We’ll get the lowdown on the entire range. That might take a couple of hours. It depends how much new stuff they have to show us. Then we usually get to check out the products for ourselves – get photographs, pick them up, examine them, scratch our chins knowledgeably, that kind of thing.
There’s always a big meal in the evening and Bianchi’s are legendary. Go to see any brand in Italy and they’ll feed you pretty much constantly for the duration of your stay. Even by Italian standards Bianchi’s food is… plentiful. There were so many courses this time that I lost count. About seven? Something like that. It just kept on coming. Loads of wine too (I didn’t, actually). It’s just a big social occasion.
After a final slice of cake, we got onto the coach and were back at the hotel for just gone midnight. One of the beauties of being online is that road.cc can be more timely than a magazine. And one of the drawbacks of being online is also that road.cc can be more timely than a magazine. We can get content onto the site anytime of the day. Or night.
23 and a bit hours after we got up our day is over.
Five hours later, we’re up again to bolt some breakfast down and head out to ride the bikes. This is the best bit. Of course it is. We get to ride new bikes on foreign roads. We’re playing on bikes for a living. It’s cool.
We ride in a group to start with, at a pretty easy pace. For once, everyone does as they’re told and sticks behind the ride leaders. That normally doesn’t happen. Usually, someone will push the pace on a climb, people will drop off the back and those at the front start to race each another. But everyone is well behaved today… including me. It could be the lack of sleep.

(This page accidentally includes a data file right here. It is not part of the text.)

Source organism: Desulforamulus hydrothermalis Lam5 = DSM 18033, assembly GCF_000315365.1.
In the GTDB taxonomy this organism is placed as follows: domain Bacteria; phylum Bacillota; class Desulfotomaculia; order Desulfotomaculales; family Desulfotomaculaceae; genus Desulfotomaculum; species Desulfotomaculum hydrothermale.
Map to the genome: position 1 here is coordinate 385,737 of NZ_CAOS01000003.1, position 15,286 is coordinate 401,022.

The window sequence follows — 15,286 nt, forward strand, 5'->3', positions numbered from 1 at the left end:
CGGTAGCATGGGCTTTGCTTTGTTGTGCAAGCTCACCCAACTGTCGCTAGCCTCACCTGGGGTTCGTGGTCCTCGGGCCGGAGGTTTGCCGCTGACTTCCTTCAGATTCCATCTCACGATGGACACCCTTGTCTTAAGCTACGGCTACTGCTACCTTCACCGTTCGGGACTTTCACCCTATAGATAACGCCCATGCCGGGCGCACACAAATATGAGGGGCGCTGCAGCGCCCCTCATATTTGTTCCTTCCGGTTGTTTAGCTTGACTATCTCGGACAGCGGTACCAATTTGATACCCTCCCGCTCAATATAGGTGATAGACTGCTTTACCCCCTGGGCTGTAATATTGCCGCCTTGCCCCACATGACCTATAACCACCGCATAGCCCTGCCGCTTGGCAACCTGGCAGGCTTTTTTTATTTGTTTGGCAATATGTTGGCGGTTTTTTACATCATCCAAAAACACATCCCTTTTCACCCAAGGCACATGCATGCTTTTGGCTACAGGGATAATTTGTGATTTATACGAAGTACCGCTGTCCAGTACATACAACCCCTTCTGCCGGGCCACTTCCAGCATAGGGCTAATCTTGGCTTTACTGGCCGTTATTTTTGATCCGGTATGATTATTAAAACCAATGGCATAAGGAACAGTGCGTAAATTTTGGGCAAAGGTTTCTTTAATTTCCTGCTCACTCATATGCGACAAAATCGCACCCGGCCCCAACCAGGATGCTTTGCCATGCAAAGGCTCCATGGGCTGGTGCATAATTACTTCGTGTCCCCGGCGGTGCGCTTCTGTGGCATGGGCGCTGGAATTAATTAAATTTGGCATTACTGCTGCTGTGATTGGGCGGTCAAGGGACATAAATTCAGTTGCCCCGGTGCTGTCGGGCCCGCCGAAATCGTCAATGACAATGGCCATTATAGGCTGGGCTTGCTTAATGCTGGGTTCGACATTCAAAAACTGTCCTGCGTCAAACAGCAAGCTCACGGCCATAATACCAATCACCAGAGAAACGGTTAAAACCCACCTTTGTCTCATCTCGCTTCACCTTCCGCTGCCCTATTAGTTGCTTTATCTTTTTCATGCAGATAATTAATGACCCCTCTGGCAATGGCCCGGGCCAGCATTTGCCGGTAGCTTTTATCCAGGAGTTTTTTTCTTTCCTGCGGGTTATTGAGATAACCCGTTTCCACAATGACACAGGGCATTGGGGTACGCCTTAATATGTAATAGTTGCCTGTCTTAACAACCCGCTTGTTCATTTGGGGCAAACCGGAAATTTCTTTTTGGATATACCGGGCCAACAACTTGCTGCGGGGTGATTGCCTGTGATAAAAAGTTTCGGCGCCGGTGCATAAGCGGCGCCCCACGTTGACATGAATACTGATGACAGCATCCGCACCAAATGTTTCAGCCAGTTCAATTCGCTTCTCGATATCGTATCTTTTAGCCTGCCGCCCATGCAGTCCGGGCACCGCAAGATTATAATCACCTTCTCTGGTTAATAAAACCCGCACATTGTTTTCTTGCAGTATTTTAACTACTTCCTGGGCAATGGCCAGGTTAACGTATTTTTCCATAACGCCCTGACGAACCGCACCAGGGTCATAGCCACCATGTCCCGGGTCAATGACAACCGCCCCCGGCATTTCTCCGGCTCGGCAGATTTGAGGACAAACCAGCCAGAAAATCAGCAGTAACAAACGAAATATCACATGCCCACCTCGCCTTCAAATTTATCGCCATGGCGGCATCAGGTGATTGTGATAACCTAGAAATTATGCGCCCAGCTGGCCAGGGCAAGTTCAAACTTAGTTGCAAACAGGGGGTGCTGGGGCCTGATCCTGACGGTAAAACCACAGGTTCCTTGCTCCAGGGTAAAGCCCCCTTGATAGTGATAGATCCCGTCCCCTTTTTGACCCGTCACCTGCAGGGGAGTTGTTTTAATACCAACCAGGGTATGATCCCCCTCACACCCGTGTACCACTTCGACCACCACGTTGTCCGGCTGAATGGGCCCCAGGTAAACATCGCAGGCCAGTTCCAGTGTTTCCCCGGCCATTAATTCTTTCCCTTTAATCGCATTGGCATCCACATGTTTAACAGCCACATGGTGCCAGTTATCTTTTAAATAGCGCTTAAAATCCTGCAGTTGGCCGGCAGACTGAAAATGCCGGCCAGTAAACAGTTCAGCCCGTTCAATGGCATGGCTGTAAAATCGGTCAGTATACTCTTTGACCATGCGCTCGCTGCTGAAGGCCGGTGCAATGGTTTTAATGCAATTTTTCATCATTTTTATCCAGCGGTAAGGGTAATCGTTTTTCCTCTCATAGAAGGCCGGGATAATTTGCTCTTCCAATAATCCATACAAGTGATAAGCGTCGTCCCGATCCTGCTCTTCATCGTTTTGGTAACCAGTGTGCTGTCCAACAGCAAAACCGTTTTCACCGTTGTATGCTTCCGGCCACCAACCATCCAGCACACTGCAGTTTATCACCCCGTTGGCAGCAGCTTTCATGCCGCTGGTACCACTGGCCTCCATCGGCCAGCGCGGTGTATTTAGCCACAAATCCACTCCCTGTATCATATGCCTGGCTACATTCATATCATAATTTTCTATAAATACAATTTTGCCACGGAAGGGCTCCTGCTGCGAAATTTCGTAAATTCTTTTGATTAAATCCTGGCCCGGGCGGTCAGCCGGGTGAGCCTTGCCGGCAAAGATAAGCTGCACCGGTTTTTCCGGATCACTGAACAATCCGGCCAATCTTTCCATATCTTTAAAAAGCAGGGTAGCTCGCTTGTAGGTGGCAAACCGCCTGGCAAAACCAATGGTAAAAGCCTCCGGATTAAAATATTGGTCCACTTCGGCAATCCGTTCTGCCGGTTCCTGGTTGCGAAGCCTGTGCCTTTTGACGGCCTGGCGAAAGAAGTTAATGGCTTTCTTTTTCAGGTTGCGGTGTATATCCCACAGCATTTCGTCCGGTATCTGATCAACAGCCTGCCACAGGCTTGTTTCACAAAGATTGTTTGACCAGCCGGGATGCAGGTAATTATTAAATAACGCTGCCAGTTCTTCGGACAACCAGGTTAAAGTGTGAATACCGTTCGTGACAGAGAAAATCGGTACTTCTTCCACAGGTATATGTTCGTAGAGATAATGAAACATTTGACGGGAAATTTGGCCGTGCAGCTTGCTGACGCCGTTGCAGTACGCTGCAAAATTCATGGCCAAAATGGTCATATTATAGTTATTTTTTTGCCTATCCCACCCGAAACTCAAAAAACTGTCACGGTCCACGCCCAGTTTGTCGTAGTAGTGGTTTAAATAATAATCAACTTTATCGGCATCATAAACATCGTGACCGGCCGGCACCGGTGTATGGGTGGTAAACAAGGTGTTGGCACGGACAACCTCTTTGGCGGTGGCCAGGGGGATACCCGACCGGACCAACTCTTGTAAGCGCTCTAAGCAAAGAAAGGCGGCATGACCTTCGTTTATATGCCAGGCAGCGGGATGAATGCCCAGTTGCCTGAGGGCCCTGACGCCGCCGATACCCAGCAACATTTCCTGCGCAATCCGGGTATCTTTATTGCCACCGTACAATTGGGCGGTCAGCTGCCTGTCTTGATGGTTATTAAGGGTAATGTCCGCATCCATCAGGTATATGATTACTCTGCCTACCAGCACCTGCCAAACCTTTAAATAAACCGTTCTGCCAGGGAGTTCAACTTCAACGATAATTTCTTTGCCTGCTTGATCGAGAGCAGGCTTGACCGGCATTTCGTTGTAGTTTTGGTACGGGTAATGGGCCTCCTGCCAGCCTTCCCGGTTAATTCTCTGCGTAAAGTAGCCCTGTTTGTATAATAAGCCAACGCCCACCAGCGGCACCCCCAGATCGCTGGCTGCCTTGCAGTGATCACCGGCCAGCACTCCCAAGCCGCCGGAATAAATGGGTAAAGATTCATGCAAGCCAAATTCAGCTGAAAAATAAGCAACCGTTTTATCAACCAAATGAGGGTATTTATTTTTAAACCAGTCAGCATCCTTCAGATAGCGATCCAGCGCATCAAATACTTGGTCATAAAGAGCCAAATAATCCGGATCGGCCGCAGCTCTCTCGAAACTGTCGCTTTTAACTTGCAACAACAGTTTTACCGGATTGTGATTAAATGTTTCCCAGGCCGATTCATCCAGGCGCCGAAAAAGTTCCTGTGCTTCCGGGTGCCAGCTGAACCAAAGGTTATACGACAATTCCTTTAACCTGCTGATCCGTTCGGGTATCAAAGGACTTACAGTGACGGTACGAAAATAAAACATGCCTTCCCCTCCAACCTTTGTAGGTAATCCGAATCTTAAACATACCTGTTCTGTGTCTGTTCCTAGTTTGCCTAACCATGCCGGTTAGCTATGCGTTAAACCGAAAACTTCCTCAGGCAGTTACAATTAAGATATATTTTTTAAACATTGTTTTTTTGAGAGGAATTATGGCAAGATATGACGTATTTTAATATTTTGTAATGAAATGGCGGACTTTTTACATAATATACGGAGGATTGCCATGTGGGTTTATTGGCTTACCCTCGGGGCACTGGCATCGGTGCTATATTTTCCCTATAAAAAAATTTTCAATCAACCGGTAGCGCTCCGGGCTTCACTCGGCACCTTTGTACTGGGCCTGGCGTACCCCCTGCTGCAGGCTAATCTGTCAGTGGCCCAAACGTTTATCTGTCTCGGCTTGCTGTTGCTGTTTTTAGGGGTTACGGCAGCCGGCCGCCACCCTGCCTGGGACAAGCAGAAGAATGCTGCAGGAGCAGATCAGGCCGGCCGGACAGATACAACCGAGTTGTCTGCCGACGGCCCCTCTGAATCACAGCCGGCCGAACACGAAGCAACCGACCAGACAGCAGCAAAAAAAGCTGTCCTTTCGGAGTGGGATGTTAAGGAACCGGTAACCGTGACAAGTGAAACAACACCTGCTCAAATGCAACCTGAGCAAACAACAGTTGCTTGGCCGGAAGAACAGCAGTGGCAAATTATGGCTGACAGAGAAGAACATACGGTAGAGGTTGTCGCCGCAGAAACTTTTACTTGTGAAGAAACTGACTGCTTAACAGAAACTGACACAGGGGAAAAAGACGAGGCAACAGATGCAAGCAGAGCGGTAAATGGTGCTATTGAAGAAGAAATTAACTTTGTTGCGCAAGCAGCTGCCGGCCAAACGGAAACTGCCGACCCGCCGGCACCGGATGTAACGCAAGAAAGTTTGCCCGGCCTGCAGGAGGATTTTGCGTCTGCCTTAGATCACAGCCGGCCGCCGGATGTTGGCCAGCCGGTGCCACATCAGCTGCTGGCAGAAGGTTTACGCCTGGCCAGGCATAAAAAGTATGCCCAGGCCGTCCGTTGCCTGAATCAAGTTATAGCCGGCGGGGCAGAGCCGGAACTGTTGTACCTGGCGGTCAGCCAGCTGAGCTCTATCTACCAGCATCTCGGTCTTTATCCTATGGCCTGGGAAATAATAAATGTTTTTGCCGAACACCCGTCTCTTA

Once we know the short route, we can all do our own thing: grab different bikes, put our own pedals on and ride them. It’s a bit of a taster session, really. We never get in enough riding on a press launch to do a full bike review with ratings and everything. A few weeks ago, I went out to the launch of Cannondale’s new SuperSix, again in Italy, and got to ride it for [checks training diary]2:30hrs one day and 5:25hrs the following day. That’s not typical. Usually, we ride two or three bikes for an hour or two each and can write a ‘First Ride’ where we explain all the background, present the tech information and give our initial impressions – but it’s not a full-on review.
So, we did some more riding, found a decent spot for action photography and got everything in the bag… or, more precisely, on the memory card. No pics, you weren’t there – that’s the way these things work.
Back at base, there was just time to add extra detail to last night’s story and grab a spot of lunch before jumping in the back of a little hatchback and getting a lift to the airport to do the whole Ryanair thing again. Queues, cramming everything in your hand luggage, coffee, cramped seating… it’s the same every time.
Less than 44 hours after leaving home, I’m putting the key in the front door again. It’s fun.
The 5 best bits
1 Riding new bikes
2 Finding out about new tech
3 Sunshine (usually)
4 Smooth roads (usually)
5 Switchbacks (often)
The 5 worst bits
1 Sleep deprivation
5 Ryanair again
Mat has worked for loads of bike magazines over the past 20 years, and been editor of 220 Triathlon and Cycling Plus. He's been road.cc technical editor for seven years, testing bikes, fettling the latest kit, and trying out the most up-to-the-minute clothing. We send him off around the world to get all the news from launches and shows too. He has won his category in Ironman UK 70.3 and finished on the podium in both marathons he has run. Mat is a youthful 45-year-old Cambridge graduate who did a post-grad in magazine journalism, and he is a past winner of the Cycling Media Award for Specialist Online Writer.